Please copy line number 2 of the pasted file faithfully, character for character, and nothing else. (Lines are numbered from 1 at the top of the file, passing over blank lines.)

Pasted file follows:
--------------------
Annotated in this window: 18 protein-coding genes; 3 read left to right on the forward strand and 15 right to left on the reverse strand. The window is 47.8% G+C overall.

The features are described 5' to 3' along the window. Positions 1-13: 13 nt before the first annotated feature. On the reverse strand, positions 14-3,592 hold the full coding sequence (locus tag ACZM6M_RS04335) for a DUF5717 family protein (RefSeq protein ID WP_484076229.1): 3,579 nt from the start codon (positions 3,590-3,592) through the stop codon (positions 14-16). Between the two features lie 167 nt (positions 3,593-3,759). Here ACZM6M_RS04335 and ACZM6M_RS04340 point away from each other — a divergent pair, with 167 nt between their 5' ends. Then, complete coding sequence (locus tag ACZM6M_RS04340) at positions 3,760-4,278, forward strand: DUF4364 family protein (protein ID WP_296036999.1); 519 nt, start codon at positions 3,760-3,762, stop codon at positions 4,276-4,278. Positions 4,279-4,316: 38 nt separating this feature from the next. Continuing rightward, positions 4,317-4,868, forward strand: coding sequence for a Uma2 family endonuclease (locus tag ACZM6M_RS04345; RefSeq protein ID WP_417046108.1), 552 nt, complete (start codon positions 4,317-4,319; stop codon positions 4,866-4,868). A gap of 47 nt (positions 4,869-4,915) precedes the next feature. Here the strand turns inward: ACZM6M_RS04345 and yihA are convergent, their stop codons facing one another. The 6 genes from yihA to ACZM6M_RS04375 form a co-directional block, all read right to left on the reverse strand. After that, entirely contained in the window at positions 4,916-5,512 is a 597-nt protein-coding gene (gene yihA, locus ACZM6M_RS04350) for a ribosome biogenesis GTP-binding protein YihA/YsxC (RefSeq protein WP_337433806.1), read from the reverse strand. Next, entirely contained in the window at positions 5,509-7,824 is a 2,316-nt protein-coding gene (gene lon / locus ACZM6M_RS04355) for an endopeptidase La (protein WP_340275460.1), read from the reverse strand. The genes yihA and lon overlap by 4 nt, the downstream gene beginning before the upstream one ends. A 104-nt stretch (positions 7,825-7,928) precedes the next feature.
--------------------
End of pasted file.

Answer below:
The features are described 5' to 3' along the window. Positions 1-13: 13 nt before the first annotated feature. On the reverse strand, positions 14-3,592 hold the full coding sequence (locus tag ACZM6M_RS04335) for a DUF5717 family protein (RefSeq protein ID WP_484076229.1): 3,579 nt from the start codon (positions 3,590-3,592) through the stop codon (positions 14-16). Between the two features lie 167 nt (positions 3,593-3,759). Here ACZM6M_RS04335 and ACZM6M_RS04340 point away from each other — a divergent pair, with 167 nt between their 5' ends. Then, complete coding sequence (locus tag ACZM6M_RS04340) at positions 3,760-4,278, forward strand: DUF4364 family protein (protein ID WP_296036999.1); 519 nt, start codon at positions 3,760-3,762, stop codon at positions 4,276-4,278. Positions 4,279-4,316: 38 nt separating this feature from the next. Continuing rightward, positions 4,317-4,868, forward strand: coding sequence for a Uma2 family endonuclease (locus tag ACZM6M_RS04345; RefSeq protein ID WP_417046108.1), 552 nt, complete (start codon positions 4,317-4,319; stop codon positions 4,866-4,868). A gap of 47 nt (positions 4,869-4,915) precedes the next feature. Here the strand turns inward: ACZM6M_RS04345 and yihA are convergent, their stop codons facing one another. The 6 genes from yihA to ACZM6M_RS04375 form a co-directional block, all read right to left on the reverse strand. After that, entirely contained in the window at positions 4,916-5,512 is a 597-nt protein-coding gene (gene yihA, locus ACZM6M_RS04350) for a ribosome biogenesis GTP-binding protein YihA/YsxC (RefSeq protein WP_337433806.1), read from the reverse strand. Next, entirely contained in the window at positions 5,509-7,824 is a 2,316-nt protein-coding gene (gene lon / locus ACZM6M_RS04355) for an endopeptidase La (protein WP_340275460.1), read from the reverse strand. The genes yihA and lon overlap by 4 nt, the downstream gene beginning before the upstream one ends. A 104-nt stretch (positions 7,825-7,928) precedes the next feature.